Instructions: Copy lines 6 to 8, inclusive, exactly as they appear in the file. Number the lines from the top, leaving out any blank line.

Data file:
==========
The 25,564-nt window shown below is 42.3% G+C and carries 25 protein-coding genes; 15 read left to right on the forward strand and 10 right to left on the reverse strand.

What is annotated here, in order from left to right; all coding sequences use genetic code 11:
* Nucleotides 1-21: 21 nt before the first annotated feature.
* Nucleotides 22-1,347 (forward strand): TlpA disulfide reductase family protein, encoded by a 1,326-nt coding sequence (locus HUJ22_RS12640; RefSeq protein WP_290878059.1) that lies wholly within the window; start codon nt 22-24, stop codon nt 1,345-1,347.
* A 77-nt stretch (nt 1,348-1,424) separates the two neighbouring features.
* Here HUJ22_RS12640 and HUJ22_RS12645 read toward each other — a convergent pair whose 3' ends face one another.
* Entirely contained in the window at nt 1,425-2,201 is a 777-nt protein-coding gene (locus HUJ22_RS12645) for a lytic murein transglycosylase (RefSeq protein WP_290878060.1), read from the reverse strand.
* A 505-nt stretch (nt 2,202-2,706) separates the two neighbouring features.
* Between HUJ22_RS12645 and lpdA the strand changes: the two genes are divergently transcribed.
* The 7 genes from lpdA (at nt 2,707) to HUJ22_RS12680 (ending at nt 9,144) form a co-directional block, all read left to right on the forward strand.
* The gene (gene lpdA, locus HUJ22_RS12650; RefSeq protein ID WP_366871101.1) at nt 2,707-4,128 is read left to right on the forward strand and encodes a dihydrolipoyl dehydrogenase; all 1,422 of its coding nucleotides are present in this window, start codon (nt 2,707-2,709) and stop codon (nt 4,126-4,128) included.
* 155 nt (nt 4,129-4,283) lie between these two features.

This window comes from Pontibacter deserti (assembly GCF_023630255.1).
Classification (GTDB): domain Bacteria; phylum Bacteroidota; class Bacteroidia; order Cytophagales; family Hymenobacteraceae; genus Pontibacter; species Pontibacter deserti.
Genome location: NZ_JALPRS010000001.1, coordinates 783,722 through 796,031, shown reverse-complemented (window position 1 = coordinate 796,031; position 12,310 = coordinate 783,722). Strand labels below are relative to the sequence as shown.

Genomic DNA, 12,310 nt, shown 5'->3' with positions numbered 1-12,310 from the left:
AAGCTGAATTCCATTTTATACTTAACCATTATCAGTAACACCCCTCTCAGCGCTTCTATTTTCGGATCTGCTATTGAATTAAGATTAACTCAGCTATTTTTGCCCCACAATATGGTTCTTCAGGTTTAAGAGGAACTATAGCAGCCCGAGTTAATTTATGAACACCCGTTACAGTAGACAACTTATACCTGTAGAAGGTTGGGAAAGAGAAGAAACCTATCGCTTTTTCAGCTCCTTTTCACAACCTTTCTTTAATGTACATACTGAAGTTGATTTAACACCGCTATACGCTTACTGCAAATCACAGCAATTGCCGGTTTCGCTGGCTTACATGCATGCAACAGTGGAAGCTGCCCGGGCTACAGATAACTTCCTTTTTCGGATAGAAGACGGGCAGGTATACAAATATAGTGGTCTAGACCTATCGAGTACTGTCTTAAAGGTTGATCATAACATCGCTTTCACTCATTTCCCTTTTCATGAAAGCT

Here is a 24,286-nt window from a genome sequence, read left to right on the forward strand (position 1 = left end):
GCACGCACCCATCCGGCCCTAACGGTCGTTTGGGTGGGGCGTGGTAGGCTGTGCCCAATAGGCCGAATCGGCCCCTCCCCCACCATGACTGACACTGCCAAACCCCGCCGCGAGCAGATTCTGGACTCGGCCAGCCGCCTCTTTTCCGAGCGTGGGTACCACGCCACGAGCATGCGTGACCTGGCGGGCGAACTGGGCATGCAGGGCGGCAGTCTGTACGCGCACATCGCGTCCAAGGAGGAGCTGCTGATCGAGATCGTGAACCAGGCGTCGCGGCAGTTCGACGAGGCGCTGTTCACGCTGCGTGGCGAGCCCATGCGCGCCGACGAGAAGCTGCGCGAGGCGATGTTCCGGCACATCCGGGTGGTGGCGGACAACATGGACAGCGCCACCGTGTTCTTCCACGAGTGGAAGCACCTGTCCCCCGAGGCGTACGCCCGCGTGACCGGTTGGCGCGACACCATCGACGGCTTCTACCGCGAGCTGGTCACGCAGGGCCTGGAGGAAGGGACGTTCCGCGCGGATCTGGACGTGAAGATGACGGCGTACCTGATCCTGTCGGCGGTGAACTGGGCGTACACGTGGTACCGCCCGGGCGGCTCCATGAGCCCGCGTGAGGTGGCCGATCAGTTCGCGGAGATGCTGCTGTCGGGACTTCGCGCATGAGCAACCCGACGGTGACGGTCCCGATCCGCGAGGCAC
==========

* Here HUJ22_RS12640 and HUJ22_RS12645 read toward each other — a convergent pair whose 3' ends face one another.
* Entirely contained in the window at nt 1,425-2,201 is a 777-nt protein-coding gene (locus HUJ22_RS12645) for a lytic murein transglycosylase (RefSeq protein WP_290878060.1), read from the reverse strand.
* A 505-nt stretch (nt 2,202-2,706) separates the two neighbouring features.